'My ISIS Is the Police': Race and Guns in Nebraska

Neb. State Sen. Ernie Chambers of Omaha speaks during debate in the Legislative Chamber in Lincoln, Neb., Monday, March 30, 2
Neb. State Sen. Ernie Chambers of Omaha speaks during debate in the Legislative Chamber in Lincoln, Neb., Monday, March 30, 2015. Chambers' comment comparing police to the Islamic State terrorist group came up again on Monday and filled up most of the Legislature's morning debate time. Earlier this month, Chambers said "my ISIS is the police" because officers are licensed to kill and pose a threat to his neighborhood. Chambers said he isn't a man of violence, but if he carried a gun, he would use it as protection against police and would want to shoot first and ask questions later. (AP Photo/Nati Harnik)

State senator Ernie Chambers was first elected to Nebraska's unicameral legislature in 1970. Representing a largely African American neighborhood of Omaha in a largely white legislature, he often says what others don't want to hear. He serves on the Judiciary Committee.

This spring he upset many with comments made "just for the record" at a March 20 judiciary committee hearing on a bill introduced by Senator Tommy Garrett. The bill would change Nebraska law to permit individuals with concealed-carry permits to bring their handguns into bars provided they do not drink. An amendment would permit off-duty police to bring concealed handguns into schools.

"When I see the way the cops in Omaha kill people and get away with it," Senator Chambers said, "I don't want them carrying guns on the school grounds where there are children." He gave many examples of police violence and the various excuses for not punishing it.

He also questioned the mixing of alcohol and firearms. He argued that firearms training is minimal and inadequate. He noted the influence of groups such as the National Rifle Association. He suggested that American violence overseas had destabilized Iraq and led to the rise of ISIS.

Above all, Chambers wondered why Americans are so frightened that they need to carry guns everywhere. He expressed his concern about gun violence in his community. He noted that he does not and would not carry a weapon.

"The Second Amendment allows us to keep and bear arms," began Senator Garrett in his closing remarks, "and we are very much a gun culture." Many Nebraskans want their guns with them wherever they go.

"What are they afraid of?" asked Senator Chambers.

Senator Garrett responded, "You were making a very good point earlier about ISIS and ISIL and the Taliban and the way the world situation is now and so many Americans becoming radicalized. And as much violence as is going on, everybody has a personal feeling of insecurity or security and ..."

"My ISIS is the police," interrupted Senator Chambers. He provided further examples of unpunished police violence. "My home is not threatened by ISIS," he added, "mine is threatened by the police. The police are licensed to kill us. Children, old people." He reiterated his commitment to nonviolence. And then: "Nobody from ISIS ever terrorized us as a people as the police do daily, and they get away with it, and they've been given the license now, and people don't like me to say this."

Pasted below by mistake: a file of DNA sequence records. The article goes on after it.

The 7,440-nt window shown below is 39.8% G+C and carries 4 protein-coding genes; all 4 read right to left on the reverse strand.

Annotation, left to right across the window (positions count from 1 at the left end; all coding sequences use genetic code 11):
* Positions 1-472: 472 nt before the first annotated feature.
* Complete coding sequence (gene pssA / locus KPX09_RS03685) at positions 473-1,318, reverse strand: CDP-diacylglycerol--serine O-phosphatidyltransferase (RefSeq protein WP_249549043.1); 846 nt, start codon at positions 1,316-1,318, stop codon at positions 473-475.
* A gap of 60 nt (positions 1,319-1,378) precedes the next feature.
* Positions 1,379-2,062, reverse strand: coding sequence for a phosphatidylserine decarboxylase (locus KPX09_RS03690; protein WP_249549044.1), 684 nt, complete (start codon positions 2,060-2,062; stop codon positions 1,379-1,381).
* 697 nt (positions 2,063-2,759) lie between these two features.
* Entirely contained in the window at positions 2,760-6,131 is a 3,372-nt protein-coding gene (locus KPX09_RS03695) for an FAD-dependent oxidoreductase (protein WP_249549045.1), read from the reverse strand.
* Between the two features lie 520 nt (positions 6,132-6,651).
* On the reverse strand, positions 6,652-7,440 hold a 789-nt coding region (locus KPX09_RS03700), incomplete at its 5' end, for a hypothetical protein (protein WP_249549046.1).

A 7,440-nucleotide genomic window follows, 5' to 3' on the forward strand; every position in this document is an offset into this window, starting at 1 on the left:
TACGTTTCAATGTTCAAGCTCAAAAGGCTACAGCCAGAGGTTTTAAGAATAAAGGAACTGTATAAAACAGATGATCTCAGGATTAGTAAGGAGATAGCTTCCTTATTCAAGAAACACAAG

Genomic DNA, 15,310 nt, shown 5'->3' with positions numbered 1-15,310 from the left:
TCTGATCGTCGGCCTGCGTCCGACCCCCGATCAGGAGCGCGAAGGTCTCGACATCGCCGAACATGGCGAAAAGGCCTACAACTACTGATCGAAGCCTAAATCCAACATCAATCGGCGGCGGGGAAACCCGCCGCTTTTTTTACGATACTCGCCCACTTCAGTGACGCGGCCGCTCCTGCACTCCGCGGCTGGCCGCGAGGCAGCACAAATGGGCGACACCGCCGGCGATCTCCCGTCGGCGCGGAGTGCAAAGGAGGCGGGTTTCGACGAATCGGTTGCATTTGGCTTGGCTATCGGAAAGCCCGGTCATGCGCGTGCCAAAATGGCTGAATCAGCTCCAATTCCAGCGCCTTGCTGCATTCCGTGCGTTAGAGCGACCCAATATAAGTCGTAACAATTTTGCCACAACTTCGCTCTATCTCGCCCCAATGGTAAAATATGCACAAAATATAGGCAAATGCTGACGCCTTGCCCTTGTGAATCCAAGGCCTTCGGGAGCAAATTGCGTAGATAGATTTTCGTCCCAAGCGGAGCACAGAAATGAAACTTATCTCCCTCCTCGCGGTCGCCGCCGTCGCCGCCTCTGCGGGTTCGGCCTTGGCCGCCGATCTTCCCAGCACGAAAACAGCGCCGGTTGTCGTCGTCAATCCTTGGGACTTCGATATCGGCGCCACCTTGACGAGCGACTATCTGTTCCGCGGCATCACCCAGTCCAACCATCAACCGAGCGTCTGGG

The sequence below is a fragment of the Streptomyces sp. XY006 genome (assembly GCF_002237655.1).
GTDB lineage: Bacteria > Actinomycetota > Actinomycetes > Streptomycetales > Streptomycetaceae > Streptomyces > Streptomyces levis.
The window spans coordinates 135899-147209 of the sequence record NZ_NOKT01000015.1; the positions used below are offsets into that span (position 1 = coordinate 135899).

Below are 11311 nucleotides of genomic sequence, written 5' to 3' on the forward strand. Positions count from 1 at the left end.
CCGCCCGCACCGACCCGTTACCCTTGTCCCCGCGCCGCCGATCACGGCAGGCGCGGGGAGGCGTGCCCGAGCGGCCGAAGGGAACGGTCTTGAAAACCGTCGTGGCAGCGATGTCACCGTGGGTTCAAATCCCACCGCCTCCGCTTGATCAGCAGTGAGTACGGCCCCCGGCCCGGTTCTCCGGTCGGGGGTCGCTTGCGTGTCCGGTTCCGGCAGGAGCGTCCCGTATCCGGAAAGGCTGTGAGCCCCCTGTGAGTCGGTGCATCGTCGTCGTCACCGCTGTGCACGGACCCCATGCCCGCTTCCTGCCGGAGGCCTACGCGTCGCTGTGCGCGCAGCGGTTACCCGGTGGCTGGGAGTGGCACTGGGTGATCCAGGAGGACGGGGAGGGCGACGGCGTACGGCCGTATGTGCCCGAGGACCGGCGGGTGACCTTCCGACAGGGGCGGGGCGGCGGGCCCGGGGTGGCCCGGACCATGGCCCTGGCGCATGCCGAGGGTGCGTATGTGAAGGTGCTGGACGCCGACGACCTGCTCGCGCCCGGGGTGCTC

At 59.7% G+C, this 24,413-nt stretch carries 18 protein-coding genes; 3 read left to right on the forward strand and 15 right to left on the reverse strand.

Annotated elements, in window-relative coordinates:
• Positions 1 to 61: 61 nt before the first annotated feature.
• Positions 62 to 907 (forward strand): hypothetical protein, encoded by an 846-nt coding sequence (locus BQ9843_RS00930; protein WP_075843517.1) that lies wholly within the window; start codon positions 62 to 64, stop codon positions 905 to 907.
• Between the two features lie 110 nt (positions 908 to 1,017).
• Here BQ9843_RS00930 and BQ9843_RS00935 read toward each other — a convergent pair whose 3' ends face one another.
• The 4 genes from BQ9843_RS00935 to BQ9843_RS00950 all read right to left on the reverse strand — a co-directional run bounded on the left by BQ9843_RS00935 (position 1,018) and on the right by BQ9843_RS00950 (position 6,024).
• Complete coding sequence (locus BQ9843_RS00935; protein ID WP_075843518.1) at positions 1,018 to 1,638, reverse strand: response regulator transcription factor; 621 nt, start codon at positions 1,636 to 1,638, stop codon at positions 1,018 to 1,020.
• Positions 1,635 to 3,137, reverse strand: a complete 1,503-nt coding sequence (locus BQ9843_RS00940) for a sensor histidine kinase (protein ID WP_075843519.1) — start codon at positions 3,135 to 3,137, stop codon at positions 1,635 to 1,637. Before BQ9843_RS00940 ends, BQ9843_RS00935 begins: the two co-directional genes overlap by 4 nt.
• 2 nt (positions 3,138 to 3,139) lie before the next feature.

Finally: "If I was going to carry a weapon, it wouldn't be against you, it wouldn't be against these people who come here that I might have a dispute with, mine would be for the police. And if I carried a gun I'd want to shoot him first and then ask questions later like they say the cop ought to do. But could I get away with it? You know I couldn't get away with it. They'd better hope I never lose my mind and find out that I'm on my way out of here."

After some polite laughter, Senator Garrett responded that everyone deplored police misconduct but insisted that the vast majority of police officers are competent and honorable. Chambers was not convinced: "If I have to designate an enemy of mine in this society, it's the police." The committee then went on to its next bill.

Senator Beau McCoy, who does not serve on the Judiciary Committee, later condemned Senator Chambers. Senator McCoy is perhaps best known around the state for a campaign ad in which he demonstrated his disgust for Obamacare by knocking a bobblehead miniature of President Obama off a fence post.

Other reactions followed. Political leaders denounced Chambers. He was accused of making a "terroristic threat." The legislature held a two-hour discussion at which senators vented their outrage and showed off their support for the police. Chambers defiantly rejected demands that he apologize or resign. McCoy insisted, "I'm not backing down on this."

Some did support Chambers' freedom of speech. Among the few who kept their cool was Lincoln Public Safety Director Tom Casady, a career officer who served for 17 years as Lincoln's Chief of Police. Casady tweeted, "I think Sen. Chambers is far more likely to give birth than to shoot a police officer."

Now attention has turned to other matters, such as Senator Chambers' bill to repeal Nebraska's death penalty. Perhaps when Senator McCoy gets done knocking bobblehead Obamas off posts he can find some time actually to listen to what Senator Chambers has to say.

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